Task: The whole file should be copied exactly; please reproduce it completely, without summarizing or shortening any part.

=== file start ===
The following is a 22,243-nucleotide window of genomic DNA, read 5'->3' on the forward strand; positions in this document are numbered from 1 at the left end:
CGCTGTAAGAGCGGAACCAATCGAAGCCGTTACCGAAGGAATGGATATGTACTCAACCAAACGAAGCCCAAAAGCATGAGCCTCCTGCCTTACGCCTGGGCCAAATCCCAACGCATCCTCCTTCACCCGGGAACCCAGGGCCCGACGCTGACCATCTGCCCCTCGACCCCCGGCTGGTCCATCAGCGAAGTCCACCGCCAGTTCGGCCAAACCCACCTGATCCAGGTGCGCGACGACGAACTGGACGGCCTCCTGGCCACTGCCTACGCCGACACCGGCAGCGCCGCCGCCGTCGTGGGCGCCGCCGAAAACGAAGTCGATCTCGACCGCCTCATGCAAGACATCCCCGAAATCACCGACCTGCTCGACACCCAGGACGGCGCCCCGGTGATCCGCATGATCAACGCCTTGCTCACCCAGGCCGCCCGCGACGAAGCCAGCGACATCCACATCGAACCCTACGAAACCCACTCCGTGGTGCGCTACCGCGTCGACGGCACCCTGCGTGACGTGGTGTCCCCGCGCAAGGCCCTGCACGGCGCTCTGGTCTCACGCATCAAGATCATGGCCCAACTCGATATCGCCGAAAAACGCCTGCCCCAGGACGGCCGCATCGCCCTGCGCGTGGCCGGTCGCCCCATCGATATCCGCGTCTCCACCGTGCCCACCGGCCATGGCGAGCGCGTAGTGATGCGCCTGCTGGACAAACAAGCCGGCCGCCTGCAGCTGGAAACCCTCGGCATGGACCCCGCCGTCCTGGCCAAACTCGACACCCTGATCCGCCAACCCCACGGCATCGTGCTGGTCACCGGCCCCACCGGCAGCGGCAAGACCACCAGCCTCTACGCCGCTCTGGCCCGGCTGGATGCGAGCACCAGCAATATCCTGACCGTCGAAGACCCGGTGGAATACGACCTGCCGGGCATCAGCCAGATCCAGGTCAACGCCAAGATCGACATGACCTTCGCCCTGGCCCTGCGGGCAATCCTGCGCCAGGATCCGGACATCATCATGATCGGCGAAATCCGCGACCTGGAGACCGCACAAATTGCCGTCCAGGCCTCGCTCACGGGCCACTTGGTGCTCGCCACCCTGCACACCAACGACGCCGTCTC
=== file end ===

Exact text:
The following is a 22,243-nucleotide window of genomic DNA, read 5'->3' on the forward strand; positions in this document are numbered from 1 at the left end:
CGCTGTAAGAGCGGAACCAATCGAAGCCGTTACCGAAGGAATGGATATGTACTCAACCAAACGAAGCCCAAAAGCATGAGCCTCCTGCCTTACGCCTGGGCCAAATCCCAACGCATCCTCCTTCACCCGGGAACCCAGGGCCCGACGCTGACCATCTGCCCCTCGACCCCCGGCTGGTCCATCAGCGAAGTCCACCGCCAGTTCGGCCAAACCCACCTGATCCAGGTGCGCGACGACGAACTGGACGGCCTCCTGGCCACTGCCTACGCCGACACCGGCAGCGCCGCCGCCGTCGTGGGCGCCGCCGAAAACGAAGTCGATCTCGACCGCCTCATGCAAGACATCCCCGAAATCACCGACCTGCTCGACACCCAGGACGGCGCCCCGGTGATCCGCATGATCAACGCCTTGCTCACCCAGGCCGCCCGCGACGAAGCCAGCGACATCCACATCGAACCCTACGAAACCCACTCCGTGGTGCGCTACCGCGTCGACGGCACCCTGCGTGACGTGGTGTCCCCGCGCAAGGCCCTGCACGGCGCTCTGGTCTCACGCATCAAGATCATGGCCCAACTCGATATCGCCGAAAAACGCCTGCCCCAGGACGGCCGCATCGCCCTGCGCGTGGCCGGTCGCCCCATCGATATCCGCGTCTCCACCGTGCCCACCGGCCATGGCGAGCGCGTAGTGATGCGCCTGCTGGACAAACAAGCCGGCCGCCTGCAGCTGGAAACCCTCGGCATGGACCCCGCCGTCCTGGCCAAACTCGACACCCTGATCCGCCAACCCCACGGCATCGTGCTGGTCACCGGCCCCACCGGCAGCGGCAAGACCACCAGCCTCTACGCCGCTCTGGCCCGGCTGGATGCGAGCACCAGCAATATCCTGACCGTCGAAGACCCGGTGGAATACGACCTGCCGGGCATCAGCCAGATCCAGGTCAACGCCAAGATCGACATGACCTTCGCCCTGGCCCTGCGGGCAATCCTGCGCCAGGATCCGGACATCATCATGATCGGCGAAATCCGCGACCTGGAGACCGCACAAATTGCCGTCCAGGCCTCGCTCACGGGCCACTTGGTGCTCGCCACCCTGCACACCAACGACGCCGTCTC